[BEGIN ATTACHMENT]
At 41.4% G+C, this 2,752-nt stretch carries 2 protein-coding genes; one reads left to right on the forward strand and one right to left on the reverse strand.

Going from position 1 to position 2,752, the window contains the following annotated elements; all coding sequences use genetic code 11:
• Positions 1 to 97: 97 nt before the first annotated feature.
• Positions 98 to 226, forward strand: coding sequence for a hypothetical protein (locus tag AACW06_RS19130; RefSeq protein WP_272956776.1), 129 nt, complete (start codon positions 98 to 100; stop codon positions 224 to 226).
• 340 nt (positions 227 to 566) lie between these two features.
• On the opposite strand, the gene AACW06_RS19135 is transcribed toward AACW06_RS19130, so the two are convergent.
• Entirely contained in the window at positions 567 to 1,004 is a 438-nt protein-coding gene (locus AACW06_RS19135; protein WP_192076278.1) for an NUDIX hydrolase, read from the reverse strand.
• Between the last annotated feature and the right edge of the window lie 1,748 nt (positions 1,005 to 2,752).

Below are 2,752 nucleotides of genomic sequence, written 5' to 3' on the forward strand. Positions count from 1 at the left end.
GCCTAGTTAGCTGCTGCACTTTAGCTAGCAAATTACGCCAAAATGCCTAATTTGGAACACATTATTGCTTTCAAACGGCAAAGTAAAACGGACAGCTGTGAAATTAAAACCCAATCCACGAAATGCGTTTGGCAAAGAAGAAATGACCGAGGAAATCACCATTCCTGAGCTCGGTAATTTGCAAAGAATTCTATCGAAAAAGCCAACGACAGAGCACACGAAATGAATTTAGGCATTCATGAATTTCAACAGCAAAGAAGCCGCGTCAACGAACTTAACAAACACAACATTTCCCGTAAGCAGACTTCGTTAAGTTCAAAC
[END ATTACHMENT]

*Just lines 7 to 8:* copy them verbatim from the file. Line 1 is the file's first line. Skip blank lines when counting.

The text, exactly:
• Entirely contained in the window at positions 567 to 1,004 is a 438-nt protein-coding gene (locus AACW06_RS19135; protein WP_192076278.1) for an NUDIX hydrolase, read from the reverse strand.
• Between the last annotated feature and the right edge of the window lie 1,748 nt (positions 1,005 to 2,752).